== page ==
Thursday, January 30, 2014

Memories of Koksijde Cyclocross World Championships

© Duncan Rimmer
With the 2014 UCI Cyclocross World Championships on this weekend in Hoogerheide, the Netherlands, I thought it was time to finally write about fan Duncan Rimmer’s experience at the World Championships in Belgium, 29 January 2012. 

The frites' redolence floats gently around the Koksijde air force base and pauses to dance blithely with the sounds wafting from the beer tents. Fans shout along to a Flemish version of Sex is on Fire and boisterously inhale beer to fill the three hour wait between the women’s and men’s Cyclocross World Championships races.

Duncan Rimmer knows abstinence is futile. He enters a beer tent and swaps two food/drink tickets for a bottle of Jupiler. "Aaagh," he sips "that's more like it." Later, he will scoff two servings of frites and mayo.

© Duncan Rimmer
Duncan’s journey to watch his first cyclocross World Championships began at 4am when he cycled over to a Mordern Cycling Club mate's place for the drive to Ashford and the channel crossing. But his journey arguably began when he was a kid, with a July soundtrack of Phil and Paul supplemented by camping in France and riding any and every bike he could. He took to road racing a few years ago and soon after came his foray into cyclocross.

“I saw a cyclocross race at Herne Hill Velodrome (London),” he described. “I decided to give it a go on an old roadie with some cyclocross tyres I just about squeezed on.”

Cyclocross tightened its muddy grip on him. He was hooked.

“I bought a ‘cross bike and now race in the London and South East Cyclocross League whenever I can,” he said.  “Cyclocross as well as road means I don’t get bored with either and cyclocross practice means no traffic lights, traffic, just dogs and walkers.”

Lidl car park © Duncan Rimmer
With this passion, Duncan and his entourage arrived in Koksijde just before the women’s race. After a few laps of the Lidl car park where the national teams hung out, Duncan spotted Australian cyclocross rider Lewis Rattray. He shook his hand, the same hand that writes the cyclocross blog Duncan loves. He told Lewis he loved his story about a Belgian’s alcoholic shot hand up to him in a recent race. He wished him luck and moved with the burgeoning throng to watch the women’s race.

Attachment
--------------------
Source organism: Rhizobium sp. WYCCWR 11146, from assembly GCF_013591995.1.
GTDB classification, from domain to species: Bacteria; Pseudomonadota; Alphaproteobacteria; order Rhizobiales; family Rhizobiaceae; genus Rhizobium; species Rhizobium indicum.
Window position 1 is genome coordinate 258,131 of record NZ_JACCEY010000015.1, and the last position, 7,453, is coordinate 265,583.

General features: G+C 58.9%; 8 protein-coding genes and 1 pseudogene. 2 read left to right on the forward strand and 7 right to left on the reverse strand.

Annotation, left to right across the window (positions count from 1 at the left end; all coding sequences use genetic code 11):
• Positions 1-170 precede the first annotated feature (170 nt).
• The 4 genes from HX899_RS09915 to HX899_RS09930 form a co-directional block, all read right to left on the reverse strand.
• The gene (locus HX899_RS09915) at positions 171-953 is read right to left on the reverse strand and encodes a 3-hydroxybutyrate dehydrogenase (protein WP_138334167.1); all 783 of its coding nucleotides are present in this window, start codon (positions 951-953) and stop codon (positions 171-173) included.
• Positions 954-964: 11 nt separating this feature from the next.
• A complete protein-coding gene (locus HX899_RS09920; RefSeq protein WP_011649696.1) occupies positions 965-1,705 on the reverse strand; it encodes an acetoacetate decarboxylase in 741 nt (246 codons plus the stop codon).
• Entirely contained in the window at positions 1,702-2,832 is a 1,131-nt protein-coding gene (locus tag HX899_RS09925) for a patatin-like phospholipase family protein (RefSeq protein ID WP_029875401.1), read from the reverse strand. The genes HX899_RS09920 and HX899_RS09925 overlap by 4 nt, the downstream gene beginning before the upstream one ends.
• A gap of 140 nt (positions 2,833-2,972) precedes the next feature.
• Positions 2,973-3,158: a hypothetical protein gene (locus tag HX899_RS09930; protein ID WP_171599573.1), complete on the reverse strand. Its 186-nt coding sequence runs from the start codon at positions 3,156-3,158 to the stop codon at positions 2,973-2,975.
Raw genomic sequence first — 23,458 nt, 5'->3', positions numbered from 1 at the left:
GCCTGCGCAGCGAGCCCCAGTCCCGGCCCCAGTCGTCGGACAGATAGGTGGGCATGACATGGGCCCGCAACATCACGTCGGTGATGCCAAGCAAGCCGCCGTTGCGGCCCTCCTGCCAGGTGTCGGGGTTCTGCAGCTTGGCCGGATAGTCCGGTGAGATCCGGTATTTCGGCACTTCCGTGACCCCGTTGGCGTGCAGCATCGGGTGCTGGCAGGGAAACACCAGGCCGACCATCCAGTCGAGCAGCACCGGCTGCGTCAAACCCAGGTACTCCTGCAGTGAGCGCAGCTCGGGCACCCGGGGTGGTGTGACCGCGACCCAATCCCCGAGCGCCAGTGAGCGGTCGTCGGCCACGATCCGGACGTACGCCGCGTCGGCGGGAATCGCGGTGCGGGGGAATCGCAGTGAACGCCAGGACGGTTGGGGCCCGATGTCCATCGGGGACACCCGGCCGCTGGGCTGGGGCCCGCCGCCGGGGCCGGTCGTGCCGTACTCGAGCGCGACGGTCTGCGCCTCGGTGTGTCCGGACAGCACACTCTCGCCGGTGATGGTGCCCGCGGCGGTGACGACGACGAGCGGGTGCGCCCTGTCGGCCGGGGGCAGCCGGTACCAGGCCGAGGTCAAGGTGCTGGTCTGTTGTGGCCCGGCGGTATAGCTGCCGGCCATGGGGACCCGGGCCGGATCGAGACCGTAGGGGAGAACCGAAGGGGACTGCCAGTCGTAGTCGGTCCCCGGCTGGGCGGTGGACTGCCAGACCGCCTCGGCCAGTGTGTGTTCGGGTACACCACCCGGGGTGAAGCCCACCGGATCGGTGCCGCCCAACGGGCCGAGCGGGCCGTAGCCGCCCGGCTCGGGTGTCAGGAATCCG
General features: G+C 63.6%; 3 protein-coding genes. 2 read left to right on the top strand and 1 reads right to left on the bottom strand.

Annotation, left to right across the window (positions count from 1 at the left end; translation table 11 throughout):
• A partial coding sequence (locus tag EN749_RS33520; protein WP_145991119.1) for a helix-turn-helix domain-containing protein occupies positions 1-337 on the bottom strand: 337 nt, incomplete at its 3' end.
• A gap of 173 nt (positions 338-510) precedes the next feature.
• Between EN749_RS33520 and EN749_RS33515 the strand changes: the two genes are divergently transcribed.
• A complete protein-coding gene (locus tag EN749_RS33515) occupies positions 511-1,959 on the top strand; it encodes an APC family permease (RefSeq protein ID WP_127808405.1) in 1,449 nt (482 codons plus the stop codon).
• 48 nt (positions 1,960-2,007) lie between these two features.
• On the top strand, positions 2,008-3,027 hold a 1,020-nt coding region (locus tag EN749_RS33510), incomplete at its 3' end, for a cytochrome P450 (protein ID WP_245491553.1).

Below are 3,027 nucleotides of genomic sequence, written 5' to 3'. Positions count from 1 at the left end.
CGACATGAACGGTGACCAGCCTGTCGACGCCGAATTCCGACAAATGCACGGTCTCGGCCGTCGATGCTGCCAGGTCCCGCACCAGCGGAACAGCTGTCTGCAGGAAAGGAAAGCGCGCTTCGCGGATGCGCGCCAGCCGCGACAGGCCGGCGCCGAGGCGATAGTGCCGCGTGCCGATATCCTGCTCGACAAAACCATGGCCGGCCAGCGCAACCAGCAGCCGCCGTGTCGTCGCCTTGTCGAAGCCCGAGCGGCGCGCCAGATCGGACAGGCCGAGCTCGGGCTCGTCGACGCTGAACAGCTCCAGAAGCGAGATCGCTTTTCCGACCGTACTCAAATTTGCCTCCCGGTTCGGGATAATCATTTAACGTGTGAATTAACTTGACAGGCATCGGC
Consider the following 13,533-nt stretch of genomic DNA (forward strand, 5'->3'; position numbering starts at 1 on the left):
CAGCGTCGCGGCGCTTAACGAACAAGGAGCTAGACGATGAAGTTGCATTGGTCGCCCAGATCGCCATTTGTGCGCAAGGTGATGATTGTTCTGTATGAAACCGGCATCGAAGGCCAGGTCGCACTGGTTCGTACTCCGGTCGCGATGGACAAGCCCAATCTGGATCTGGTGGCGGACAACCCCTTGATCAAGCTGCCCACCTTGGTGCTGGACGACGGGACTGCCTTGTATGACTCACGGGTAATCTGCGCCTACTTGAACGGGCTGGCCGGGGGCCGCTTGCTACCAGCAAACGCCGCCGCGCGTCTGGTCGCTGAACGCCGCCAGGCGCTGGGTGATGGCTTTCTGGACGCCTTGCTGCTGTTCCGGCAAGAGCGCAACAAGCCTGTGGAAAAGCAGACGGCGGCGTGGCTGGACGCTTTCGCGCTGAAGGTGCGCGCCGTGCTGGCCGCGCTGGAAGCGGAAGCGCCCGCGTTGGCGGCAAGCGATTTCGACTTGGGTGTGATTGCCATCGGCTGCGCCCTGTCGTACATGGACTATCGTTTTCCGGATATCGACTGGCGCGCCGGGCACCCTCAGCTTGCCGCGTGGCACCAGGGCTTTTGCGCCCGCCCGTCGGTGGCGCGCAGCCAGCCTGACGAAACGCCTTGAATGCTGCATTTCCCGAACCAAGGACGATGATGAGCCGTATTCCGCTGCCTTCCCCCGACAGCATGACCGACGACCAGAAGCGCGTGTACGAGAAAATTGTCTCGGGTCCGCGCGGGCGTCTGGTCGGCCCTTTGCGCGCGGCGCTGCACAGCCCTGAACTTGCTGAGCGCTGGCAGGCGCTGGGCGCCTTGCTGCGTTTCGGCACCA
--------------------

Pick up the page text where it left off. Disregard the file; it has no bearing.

Helen Wyman and view across base © Duncan Rimmer
After cheering on Britain’s Nikki Harris and Helen Wyman and experiencing the joy of watching Marianne  Vos’ otherworldliness to take the win, Duncan laps up the noise from the cowbells and the drinking Belgians. With a national strike the next day a great incentive, the Belgians drink quite a bit.

Marianne Vos © Duncan Rimmer
The friendly crowd grows to 61,000 just before the men’s turn round. The drab air force base transforms into a rill of colour; the Lion of Flanders standing proud among the numerous flags waved about by fans from Germany, Japan, the UK, the Netherlands, the USA and the Czech Republic. Duncan finds two vantage points he can still manage to run between and grab photos. He cheers everyone, especially Ian Field, now the only Brit rider after the others pull out of the race due to food poisoning.  

Ian Field © Duncan Rimmer
An hour later, Duncan says, “I really enjoyed it, but it’s over far too soon.” 

"Watching the best cyclocross racers in the world was something else. Their strength, speed and skill at riding especially through the sand was something to behold," he continues. 

While amazed by the crowd as much as the races themselves, it comes as no real shock given the popularity the sport enjoys even in Duncan’s London.

“There are often over 100 riders in the races I do and there's also well supported kids' races. I raced at Alexandra Palace in the Rapha Supercross and there were lots of cowbells and cheers from the crowd."

Now, Duncan and his mates, one a good cyclocrosser back in his day, must return to England, reality and work. And while Duncan would've loved to jump on a bike and tried a lap of the course at Koksijde before his long journey, he will still enjoy the last leg home.  

“I will ride in the dark dreaming of being as good as Niels Albert.”

For now at least, his job as an asbestos surveyor can wait. 

Niels Albert in the sand © Duncan Rimmer

(Tourdecouch: You have to check out Duncan's video in the beer tent here and also check out more of his great shots from the Championships here)  

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